What they are basically arguing is that a carbon tax works by hundreds of millions of individuals making decisions in reaction to higher prices, and chosing their own way to reduce carbon production. They don’t trust this kind of bottom up chaos, despite the fact this is how our entire economy and society works, except for a few corners where beltway guys live and breath in their own reality. They want a few “scientific” guys at the top picking winners and subsidizing technologies and particular approaches.
It is really telling that a democracy boils down to electing a political aristocracy that endevours to control everything and everyone. They don't trust us to act in our own best interest, but infinitely trust themselves to act thusly on our behalf. To that I say "No Thanks!".
Don't look now
. The ice is thicker than expected:
"The research aircraft “Polar 5” (see photo above) today concluded its Arctic
expedition in Canada. During the flight, researchers measured the current ice
thickness at the North Pole and in areas that have never before been surveyed.
The result: The sea-ice in the surveyed areas is apparently thicker than
scientists had suspected. "
Quick. Let's get the destructive "cap and trade" legislation through Congress and on the President's desk before this information is integrated into the global warming theory.
Sorry to say, because we are so collectively stupid, it is not that difficult
"Because we're dumb, and you need to manipulate us."
Megan McArdle is very insightful about the power of unions
in the current political climate.:
"Which brings us to the real question, which is, when did it become the government's job to intervene in the bankruptcy process to move junior creditors who belong to favored political constituencies to the front of the line? Leave aside the moral point that these people lent money under a given set of rules, and now the government wants to intervene in our extremely well-functioning (and generous) bankruptcy regime solely in order to save a favored Democratic interest group.
No, leave that aside for the nonce, and let's pretend that the most important thing in the world, far more interesting than stupid concepts like the rule of law, is saving unions. What do you think this is going to do to the supply of credit for industries with powerful unions?"
Answer: money lending to companies with strong unions will demand a high premium to pay for the extra default risk. That is, the cost of "Patronage Payback" just went up.
Unfortunately, Don Boudreaux is tilting at windmills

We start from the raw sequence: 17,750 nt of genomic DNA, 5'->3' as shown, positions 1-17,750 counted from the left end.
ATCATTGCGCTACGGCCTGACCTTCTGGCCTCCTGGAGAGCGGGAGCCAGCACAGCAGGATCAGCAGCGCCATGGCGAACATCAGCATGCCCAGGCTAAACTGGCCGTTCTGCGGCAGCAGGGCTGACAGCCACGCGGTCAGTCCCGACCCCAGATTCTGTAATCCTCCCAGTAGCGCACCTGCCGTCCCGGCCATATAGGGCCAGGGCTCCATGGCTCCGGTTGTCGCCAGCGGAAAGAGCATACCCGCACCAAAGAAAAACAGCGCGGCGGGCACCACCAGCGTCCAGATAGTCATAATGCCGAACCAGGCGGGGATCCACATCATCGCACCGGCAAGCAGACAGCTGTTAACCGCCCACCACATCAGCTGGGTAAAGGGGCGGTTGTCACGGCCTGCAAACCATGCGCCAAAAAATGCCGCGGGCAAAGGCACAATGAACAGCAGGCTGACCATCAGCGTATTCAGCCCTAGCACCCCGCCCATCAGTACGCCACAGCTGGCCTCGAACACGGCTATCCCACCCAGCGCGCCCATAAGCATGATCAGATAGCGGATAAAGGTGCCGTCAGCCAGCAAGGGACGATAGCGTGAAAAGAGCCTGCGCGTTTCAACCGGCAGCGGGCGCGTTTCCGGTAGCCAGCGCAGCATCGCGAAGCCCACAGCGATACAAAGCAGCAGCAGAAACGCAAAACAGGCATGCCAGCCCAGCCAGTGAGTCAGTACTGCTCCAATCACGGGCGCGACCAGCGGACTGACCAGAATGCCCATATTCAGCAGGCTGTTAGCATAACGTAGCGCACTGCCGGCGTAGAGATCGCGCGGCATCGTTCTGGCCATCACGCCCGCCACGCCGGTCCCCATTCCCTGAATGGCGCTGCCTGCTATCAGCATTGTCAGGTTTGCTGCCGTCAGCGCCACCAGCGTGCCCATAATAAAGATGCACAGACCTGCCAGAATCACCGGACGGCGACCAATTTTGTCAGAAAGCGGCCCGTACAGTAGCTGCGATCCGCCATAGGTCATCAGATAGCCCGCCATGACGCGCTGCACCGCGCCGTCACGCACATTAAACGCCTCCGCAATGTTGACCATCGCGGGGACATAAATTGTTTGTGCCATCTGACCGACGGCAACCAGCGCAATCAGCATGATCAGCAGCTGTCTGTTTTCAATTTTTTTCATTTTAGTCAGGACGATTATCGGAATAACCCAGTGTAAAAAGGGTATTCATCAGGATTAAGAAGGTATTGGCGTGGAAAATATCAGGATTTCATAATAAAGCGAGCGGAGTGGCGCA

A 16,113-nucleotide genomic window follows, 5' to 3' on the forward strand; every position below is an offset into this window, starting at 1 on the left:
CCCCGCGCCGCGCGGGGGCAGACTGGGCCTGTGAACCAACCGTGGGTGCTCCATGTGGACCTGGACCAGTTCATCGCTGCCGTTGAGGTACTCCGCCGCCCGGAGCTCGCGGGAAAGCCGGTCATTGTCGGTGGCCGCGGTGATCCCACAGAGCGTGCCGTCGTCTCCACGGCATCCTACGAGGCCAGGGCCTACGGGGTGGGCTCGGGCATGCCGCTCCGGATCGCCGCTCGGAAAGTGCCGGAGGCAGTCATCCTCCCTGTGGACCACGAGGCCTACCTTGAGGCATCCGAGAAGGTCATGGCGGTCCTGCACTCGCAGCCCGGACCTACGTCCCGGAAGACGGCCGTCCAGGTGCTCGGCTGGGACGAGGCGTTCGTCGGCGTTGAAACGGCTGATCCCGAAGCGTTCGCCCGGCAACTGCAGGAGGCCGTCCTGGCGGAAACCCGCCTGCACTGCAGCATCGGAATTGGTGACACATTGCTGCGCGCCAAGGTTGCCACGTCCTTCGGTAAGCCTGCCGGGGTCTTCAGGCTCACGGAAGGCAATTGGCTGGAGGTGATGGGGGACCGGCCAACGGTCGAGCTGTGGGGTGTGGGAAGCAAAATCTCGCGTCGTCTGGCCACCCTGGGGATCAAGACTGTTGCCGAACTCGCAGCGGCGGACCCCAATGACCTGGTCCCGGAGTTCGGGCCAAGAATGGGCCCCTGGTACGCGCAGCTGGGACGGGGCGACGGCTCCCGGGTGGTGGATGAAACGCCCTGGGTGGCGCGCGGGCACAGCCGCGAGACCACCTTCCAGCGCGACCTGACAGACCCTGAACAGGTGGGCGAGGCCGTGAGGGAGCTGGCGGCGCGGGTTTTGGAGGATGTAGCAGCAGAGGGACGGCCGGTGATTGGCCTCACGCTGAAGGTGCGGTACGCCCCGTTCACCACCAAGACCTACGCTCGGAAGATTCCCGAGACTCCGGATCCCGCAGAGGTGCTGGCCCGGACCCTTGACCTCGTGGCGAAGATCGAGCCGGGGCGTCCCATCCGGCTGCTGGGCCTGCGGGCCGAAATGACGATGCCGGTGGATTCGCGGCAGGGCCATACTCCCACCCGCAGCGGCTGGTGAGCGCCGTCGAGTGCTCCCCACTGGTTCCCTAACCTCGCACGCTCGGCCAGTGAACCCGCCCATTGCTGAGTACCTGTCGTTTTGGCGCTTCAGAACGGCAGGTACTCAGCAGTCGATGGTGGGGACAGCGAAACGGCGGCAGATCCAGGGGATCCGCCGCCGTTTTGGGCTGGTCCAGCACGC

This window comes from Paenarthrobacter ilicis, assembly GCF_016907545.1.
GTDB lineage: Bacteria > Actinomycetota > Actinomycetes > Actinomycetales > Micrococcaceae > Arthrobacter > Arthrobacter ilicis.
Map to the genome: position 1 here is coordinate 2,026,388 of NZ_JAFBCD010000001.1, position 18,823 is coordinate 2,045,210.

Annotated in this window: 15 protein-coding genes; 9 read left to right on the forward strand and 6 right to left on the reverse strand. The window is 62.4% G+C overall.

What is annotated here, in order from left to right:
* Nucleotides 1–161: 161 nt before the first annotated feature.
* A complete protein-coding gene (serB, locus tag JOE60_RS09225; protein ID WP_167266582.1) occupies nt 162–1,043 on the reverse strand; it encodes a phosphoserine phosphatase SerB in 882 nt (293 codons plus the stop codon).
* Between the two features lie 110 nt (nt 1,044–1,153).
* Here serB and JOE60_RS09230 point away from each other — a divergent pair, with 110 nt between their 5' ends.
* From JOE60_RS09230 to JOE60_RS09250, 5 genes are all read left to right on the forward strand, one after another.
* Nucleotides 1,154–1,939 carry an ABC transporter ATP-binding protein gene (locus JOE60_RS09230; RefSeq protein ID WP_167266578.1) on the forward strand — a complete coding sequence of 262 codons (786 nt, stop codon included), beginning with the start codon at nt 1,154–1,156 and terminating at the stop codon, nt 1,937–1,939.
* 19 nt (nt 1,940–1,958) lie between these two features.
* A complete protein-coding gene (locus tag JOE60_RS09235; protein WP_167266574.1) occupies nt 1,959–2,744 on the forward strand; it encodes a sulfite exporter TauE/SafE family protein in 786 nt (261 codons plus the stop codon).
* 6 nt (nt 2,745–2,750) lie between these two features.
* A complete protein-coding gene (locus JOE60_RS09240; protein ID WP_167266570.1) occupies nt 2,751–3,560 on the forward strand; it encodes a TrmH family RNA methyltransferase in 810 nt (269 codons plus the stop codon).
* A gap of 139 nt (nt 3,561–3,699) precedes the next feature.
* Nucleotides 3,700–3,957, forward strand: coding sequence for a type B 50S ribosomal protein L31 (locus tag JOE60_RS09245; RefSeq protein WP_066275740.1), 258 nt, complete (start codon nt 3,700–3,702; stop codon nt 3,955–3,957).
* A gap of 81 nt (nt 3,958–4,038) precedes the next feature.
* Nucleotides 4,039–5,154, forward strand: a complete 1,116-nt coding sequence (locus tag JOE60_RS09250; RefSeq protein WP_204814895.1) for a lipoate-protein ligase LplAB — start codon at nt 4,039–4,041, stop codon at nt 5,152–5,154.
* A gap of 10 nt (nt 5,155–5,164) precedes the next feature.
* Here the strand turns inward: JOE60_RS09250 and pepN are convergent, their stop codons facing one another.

because the government can say whatever it likes. The Americans who voted for him either don't care about reality or can't do math. Or Both.
To put this budget "cut" in perspective, suppose that the typical American family, earning $50,000 annually, plans this year to run a budget deficit proportionate to the deficit that Uncle Sam will run. Such a family would plan to spend $75,000.
This family would declare - surely with much fanfare - that it will reduce its planned expenditures for the year by $2.08! Perhaps it might promise to survive the year with one less gallon of gasoline or with one less cup of coffee.
It is almost like it was planned this way. Breed an apathetic population that also cannot do math. Hmmmmmm.....
If you cannot understand a weather forecast
, then you will be a serf, not a leader:
"only half the population understands what a precipitation forecast means well enough to make a fully informed answer, a new study finds.
If, for example, a forecast calls for a 20 percent chance of rain, many people think it means that it will rain over 20 percent of the area covered by the forecast. Others think it will rain for 20 percent of the time, said Susan Joslyn, a cognitive psychologist at the University of Washington who conducted the study.
Joslyn said that the research, funded by the National Science Foundation and detailed in the Bulletin of the American Meteorological Society, shows the difficulty of making decisions where uncertainty is involved. People find it easier, she said, to simplify the situation to a single outcome: that it will definitely rain, but not for the whole day or the whole area."
So sad. They should not worry about the weather, and instead go back to watching American Idol or the Miss USA Pageant.